|Site #:||C-53 (RCAF)|
|AC&W #:||44 Radar Squadron|
|Callsign:||November, Jade Ring|
|Construction Dates:||Start:||January, 1961|
|Operational Date:||Early 1963|
|SAGE Operational:||May 1963|
|Radar Equipment:||Search:||FPS-7C, FPS-107|
|Height:||FPS-26, FPS-507A , FPS-6X|
|Closure Date:||August, 1986|
The radar station (site C-53) was located at the junction of provincial highways 7 and 44, on the border of Alberta and Saskatchewan, hence its name. The nearest community was the village of Alsask, which bordered the southern boundary of the 418 acre military facility. Saskatoon was 184 miles to the east, while 225 miles away to the west was Calgary. The area had typical glacial moraine with gentle rolling hills, and was notorious for dust storms, high winds, electric storms and fierce blizzards.
RCAF Station Alsask was conceived in 1959 as part of the CADIN/Pinetree Project. Initial clearing and grading of the land began in the summer of 1961. Construction commenced soon after and was completed in December 1962. On 1 November 1962, RCAF Station Alsask was officially established. The long range radar unit, 44 Radar Squadron, was operational and took over the newly constructed station in early 1963. Equipment at the station included the FPS-7C Search and the FPS-507 and FPS-206 Height Finder radars. The site was declared SAGE-Operational in May 1963 at which time the entire station was declared operational within the 24th NORAD Region.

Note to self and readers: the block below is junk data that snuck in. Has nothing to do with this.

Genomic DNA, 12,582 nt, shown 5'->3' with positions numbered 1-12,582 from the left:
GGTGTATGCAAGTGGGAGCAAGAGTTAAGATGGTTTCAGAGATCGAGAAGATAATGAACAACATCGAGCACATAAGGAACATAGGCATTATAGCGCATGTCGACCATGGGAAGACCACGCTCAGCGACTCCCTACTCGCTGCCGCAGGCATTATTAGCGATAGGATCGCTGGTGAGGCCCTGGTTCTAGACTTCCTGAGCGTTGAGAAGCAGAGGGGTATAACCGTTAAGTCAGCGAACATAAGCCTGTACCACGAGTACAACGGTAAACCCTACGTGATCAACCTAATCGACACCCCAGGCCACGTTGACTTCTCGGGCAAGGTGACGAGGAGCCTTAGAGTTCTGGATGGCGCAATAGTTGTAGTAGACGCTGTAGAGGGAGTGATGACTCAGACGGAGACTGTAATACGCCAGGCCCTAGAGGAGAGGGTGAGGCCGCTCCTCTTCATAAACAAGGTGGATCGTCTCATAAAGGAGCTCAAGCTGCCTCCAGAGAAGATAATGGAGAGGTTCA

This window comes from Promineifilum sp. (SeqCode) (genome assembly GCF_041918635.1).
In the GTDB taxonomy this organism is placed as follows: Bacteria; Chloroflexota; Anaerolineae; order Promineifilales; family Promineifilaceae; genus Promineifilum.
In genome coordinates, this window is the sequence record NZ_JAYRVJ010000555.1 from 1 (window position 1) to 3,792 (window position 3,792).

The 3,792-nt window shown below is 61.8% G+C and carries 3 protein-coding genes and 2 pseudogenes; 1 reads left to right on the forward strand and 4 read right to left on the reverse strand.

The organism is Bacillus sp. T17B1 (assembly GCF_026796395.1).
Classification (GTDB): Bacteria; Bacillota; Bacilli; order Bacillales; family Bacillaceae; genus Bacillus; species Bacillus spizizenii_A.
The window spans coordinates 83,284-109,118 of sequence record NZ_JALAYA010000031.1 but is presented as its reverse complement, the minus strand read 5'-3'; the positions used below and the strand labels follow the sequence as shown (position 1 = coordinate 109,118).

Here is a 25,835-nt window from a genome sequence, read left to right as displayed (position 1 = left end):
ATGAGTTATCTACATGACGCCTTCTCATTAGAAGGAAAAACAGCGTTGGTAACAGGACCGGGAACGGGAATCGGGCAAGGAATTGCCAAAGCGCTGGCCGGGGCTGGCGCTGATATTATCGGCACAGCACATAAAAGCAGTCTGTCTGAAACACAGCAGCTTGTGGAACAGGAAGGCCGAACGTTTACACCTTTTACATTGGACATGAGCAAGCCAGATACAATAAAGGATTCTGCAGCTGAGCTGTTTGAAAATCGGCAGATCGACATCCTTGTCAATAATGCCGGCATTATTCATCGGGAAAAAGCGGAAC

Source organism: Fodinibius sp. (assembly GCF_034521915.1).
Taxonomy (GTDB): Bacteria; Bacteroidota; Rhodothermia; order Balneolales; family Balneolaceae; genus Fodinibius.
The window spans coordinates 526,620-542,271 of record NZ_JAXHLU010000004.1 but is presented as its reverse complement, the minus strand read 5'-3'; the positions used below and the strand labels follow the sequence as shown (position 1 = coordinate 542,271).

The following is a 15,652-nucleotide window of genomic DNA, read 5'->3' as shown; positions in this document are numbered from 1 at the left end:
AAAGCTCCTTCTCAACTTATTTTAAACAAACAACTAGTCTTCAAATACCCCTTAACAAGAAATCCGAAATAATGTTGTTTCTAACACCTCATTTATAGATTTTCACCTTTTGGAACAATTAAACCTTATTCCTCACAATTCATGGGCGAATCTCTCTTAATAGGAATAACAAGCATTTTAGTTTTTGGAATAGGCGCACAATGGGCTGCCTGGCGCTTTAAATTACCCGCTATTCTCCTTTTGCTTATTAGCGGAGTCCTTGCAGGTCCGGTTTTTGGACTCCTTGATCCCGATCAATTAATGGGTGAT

The station was later known as a Canadian Forces Station in May 1967. In the fall of 1983, the ROCC concept was introduced to replace SAGE. In August 1984, both ROCCs Canada East and Canada West (Alsask came under Canada West) were declared operational.
Alsask carried on with their assigned duties until they were disbanded on 1 August 1987.
Alsask OPS site was taken over by the Canadian Civil Defence Museum Association/Archives(CCDMA) June 1 of 2018. The CCDMA is restoring the tower to its original state and finally after all these years are allowing tours for the general public.